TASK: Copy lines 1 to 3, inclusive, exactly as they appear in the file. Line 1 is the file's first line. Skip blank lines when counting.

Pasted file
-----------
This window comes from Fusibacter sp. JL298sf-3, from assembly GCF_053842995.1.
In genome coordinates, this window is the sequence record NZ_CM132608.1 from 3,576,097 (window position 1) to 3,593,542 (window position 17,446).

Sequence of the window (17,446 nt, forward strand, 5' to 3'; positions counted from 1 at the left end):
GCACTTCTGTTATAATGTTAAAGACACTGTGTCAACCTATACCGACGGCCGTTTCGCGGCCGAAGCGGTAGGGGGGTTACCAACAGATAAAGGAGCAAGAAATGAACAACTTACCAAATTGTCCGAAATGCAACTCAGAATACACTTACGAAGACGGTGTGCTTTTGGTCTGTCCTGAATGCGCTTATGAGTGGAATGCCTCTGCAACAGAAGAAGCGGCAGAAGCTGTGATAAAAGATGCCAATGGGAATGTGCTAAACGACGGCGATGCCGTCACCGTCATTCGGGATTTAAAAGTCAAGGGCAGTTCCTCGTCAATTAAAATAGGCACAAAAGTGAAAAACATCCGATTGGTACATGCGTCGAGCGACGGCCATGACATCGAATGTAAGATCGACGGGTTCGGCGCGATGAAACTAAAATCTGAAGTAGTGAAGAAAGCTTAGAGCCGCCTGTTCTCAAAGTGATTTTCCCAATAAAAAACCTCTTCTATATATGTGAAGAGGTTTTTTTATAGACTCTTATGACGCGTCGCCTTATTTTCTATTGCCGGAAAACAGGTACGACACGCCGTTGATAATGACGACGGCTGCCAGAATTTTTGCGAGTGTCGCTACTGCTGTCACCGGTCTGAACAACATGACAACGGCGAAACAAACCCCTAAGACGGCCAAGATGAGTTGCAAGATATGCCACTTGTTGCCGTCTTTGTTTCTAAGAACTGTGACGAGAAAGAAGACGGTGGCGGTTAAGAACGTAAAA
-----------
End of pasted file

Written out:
This window comes from Fusibacter sp. JL298sf-3, from assembly GCF_053842995.1.
In genome coordinates, this window is the sequence record NZ_CM132608.1 from 3,576,097 (window position 1) to 3,593,542 (window position 17,446).

Sequence of the window (17,446 nt, forward strand, 5' to 3'; positions counted from 1 at the left end):